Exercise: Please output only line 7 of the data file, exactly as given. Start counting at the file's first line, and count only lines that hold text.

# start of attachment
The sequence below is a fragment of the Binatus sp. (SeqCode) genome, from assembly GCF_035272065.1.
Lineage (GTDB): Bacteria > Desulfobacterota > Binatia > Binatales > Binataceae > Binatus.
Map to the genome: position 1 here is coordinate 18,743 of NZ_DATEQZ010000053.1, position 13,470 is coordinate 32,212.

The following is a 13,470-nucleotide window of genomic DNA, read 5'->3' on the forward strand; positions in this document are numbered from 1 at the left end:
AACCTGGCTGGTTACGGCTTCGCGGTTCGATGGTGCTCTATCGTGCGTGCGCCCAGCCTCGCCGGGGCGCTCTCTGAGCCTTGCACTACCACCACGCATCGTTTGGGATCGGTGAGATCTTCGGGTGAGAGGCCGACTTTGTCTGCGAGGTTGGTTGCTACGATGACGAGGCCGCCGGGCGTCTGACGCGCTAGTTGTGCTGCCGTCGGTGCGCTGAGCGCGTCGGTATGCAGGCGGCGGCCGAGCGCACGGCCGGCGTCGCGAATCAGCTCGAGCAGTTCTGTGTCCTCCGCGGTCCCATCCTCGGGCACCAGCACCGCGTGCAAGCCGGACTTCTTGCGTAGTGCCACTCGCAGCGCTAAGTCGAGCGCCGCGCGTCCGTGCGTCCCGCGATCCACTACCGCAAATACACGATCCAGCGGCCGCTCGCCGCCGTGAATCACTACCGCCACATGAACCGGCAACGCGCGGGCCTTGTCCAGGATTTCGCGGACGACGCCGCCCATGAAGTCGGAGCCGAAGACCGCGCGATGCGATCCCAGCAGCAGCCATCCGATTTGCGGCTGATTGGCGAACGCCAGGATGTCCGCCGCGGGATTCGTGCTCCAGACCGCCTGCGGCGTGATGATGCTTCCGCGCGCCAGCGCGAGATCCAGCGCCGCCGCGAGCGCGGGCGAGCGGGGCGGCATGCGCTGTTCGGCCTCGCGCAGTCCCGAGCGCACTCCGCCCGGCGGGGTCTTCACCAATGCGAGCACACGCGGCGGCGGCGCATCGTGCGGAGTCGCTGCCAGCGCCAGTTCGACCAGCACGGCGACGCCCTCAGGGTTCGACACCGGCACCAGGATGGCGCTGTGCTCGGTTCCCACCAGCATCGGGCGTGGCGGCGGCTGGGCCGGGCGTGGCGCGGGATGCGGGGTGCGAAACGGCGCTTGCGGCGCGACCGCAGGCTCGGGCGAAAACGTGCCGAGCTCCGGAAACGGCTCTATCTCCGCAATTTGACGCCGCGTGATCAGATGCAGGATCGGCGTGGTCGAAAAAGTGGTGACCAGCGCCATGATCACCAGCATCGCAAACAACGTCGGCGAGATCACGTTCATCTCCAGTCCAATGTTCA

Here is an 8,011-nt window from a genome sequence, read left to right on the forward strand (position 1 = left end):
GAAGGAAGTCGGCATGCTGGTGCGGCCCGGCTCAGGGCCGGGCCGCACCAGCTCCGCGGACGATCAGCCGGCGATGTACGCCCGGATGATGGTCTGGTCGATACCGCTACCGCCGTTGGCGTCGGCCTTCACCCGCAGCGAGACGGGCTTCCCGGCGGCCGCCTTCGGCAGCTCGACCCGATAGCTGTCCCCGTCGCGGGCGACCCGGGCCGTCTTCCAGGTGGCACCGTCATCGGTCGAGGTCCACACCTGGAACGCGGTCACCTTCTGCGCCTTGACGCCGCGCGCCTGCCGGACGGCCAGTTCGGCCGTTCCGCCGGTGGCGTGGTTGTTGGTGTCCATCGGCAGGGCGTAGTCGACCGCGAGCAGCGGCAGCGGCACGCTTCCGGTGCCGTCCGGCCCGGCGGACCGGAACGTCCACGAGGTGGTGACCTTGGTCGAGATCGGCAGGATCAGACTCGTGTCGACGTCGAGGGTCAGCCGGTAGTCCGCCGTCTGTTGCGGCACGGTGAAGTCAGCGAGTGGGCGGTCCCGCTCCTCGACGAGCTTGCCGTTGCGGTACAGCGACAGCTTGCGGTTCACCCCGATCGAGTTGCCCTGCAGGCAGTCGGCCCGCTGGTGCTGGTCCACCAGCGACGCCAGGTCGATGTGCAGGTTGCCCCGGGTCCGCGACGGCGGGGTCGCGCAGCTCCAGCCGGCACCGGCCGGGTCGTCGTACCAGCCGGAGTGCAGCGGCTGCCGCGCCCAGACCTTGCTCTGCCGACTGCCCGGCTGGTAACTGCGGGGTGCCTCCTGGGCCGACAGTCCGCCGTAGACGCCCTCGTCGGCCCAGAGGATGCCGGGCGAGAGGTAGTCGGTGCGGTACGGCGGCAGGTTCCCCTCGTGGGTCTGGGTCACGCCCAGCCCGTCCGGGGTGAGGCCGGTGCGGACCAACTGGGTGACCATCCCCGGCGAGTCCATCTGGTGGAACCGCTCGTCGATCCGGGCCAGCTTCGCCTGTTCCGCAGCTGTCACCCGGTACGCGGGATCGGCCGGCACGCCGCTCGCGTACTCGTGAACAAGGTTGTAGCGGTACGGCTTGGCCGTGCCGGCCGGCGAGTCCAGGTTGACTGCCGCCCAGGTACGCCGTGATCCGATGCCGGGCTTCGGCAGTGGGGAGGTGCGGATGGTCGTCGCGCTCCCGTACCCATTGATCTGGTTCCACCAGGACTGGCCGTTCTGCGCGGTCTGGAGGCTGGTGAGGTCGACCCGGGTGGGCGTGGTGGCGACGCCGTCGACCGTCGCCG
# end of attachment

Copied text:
GAAGGAAGTCGGCATGCTGGTGCGGCCCGGCTCAGGGCCGGGCCGCACCAGCTCCGCGGACGATCAGCCGGCGATGTACGCCCGGATGATGGTCTGGTCGATACCGCTACCGCCGTTGGCGTCGGCCTTCACCCGCAGCGAGACGGGCTTCCCGGCGGCCGCCTTCGGCAGCTCGACCCGATAGCTGTCCCCGTCGCGGGCGACCCGGGCCGTCTTCCAGGTGGCACCGTCATCGGTCGAGGTCCACACCTGGAACGCGGTCACCTTCTGCGCCTTGACGCCGCGCGCCTGCCGGACGGCCAGTTCGGCCGTTCCGCCGGTGGCGTGGTTGTTGGTGTCCATCGGCAGGGCGTAGTCGACCGCGAGCAGCGGCAGCGGCACGCTTCCGGTGCCGTCCGGCCCGGCGGACCGGAACGTCCACGAGGTGGTGACCTTGGTCGAGATCGGCAGGATCAGACTCGTGTCGACGTCGAGGGTCAGCCGGTAGTCCGCCGTCTGTTGCGGCACGGTGAAGTCAGCGAGTGGGCGGTCCCGCTCCTCGACGAGCTTGCCGTTGCGGTACAGCGACAGCTTGCGGTTCACCCCGATCGAGTTGCCCTGCAGGCAGTCGGCCCGCTGGTGCTGGTCCACCAGCGACGCCAGGTCGATGTGCAGGTTGCCCCGGGTCCGCGACGGCGGGGTCGCGCAGCTCCAGCCGGCACCGGCCGGGTCGTCGTACCAGCCGGAGTGCAGCGGCTGCCGCGCCCAGACCTTGCTCTGCCGACTGCCCGGCTGGTAACTGCGGGGTGCCTCCTGGGCCGACAGTCCGCCGTAGACGCCCTCGTCGGCCCAGAGGATGCCGGGCGAGAGGTAGTCGGTGCGGTACGGCGGCAGGTTCCCCTCGTGGGTCTGGGTCACGCCCAGCCCGTCCGGGGTGAGGCCGGTGCGGACCAACTGGGTGACCATCCCCGGCGAGTCCATCTGGTGGAACCGCTCGTCGATCCGGGCCAGCTTCGCCTGTTCCGCAGCTGTCACCCGGTACGCGGGATCGGCCGGCACGCCGCTCGCGTACTCGTGAACAAGGTTGTAGCGGTACGGCTTGGCCGTGCCGGCCGGCGAGTCCAGGTTGACTGCCGCCCAGGTACGCCGTGATCCGATGCCGGGCTTCGGCAGTGGGGAGGTGCGGATGGTCGTCGCGCTCCCGTACCCATTGATCTGGTTCCACCAGGACTGGCCGTTCTGCGCGGTCTGGAGGCTGGTGAGGTCGACCCGGGTGGGCGTGGTGGCGACGCCGTCGACCGTCGCCG